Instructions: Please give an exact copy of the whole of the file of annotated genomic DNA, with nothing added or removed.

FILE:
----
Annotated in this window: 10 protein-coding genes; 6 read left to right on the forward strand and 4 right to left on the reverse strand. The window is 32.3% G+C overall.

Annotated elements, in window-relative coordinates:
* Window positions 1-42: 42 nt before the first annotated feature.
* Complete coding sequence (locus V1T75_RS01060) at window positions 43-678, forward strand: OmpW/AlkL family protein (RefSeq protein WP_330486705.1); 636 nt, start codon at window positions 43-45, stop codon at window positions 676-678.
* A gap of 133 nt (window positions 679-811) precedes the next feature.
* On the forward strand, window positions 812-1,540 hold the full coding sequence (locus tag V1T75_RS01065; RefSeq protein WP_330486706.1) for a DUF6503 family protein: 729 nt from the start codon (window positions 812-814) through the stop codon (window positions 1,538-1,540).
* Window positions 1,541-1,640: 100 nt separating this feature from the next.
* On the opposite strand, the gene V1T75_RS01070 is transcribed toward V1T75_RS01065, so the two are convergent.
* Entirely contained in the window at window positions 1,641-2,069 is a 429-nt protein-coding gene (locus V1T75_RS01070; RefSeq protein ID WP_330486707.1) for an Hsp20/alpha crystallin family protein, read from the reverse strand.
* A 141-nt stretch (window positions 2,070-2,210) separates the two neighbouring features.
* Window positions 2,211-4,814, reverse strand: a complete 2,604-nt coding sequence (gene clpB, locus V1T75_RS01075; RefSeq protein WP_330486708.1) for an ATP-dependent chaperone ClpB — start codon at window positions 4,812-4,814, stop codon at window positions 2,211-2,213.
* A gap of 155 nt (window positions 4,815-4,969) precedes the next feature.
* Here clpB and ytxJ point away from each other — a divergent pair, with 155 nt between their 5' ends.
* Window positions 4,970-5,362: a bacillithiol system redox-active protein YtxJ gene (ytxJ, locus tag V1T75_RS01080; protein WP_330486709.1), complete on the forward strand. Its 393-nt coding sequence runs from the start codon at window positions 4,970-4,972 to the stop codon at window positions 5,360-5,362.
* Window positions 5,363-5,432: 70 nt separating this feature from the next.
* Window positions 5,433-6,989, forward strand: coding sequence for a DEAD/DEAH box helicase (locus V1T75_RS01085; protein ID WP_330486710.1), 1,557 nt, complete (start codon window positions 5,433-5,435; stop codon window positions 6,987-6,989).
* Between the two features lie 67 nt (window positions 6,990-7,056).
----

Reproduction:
Annotated in this window: 10 protein-coding genes; 6 read left to right on the forward strand and 4 right to left on the reverse strand. The window is 32.3% G+C overall.

Annotated elements, in window-relative coordinates:
* Window positions 1-42: 42 nt before the first annotated feature.
* Complete coding sequence (locus V1T75_RS01060) at window positions 43-678, forward strand: OmpW/AlkL family protein (RefSeq protein WP_330486705.1); 636 nt, start codon at window positions 43-45, stop codon at window positions 676-678.
* A gap of 133 nt (window positions 679-811) precedes the next feature.
* On the forward strand, window positions 812-1,540 hold the full coding sequence (locus tag V1T75_RS01065; RefSeq protein WP_330486706.1) for a DUF6503 family protein: 729 nt from the start codon (window positions 812-814) through the stop codon (window positions 1,538-1,540).
* Window positions 1,541-1,640: 100 nt separating this feature from the next.
* On the opposite strand, the gene V1T75_RS01070 is transcribed toward V1T75_RS01065, so the two are convergent.
* Entirely contained in the window at window positions 1,641-2,069 is a 429-nt protein-coding gene (locus V1T75_RS01070; RefSeq protein ID WP_330486707.1) for an Hsp20/alpha crystallin family protein, read from the reverse strand.
* A 141-nt stretch (window positions 2,070-2,210) separates the two neighbouring features.
* Window positions 2,211-4,814, reverse strand: a complete 2,604-nt coding sequence (gene clpB, locus V1T75_RS01075; RefSeq protein WP_330486708.1) for an ATP-dependent chaperone ClpB — start codon at window positions 4,812-4,814, stop codon at window positions 2,211-2,213.
* A gap of 155 nt (window positions 4,815-4,969) precedes the next feature.
* Here clpB and ytxJ point away from each other — a divergent pair, with 155 nt between their 5' ends.
* Window positions 4,970-5,362: a bacillithiol system redox-active protein YtxJ gene (ytxJ, locus tag V1T75_RS01080; protein WP_330486709.1), complete on the forward strand. Its 393-nt coding sequence runs from the start codon at window positions 4,970-4,972 to the stop codon at window positions 5,360-5,362.
* Window positions 5,363-5,432: 70 nt separating this feature from the next.
* Window positions 5,433-6,989, forward strand: coding sequence for a DEAD/DEAH box helicase (locus V1T75_RS01085; protein ID WP_330486710.1), 1,557 nt, complete (start codon window positions 5,433-5,435; stop codon window positions 6,987-6,989).
* Between the two features lie 67 nt (window positions 6,990-7,056).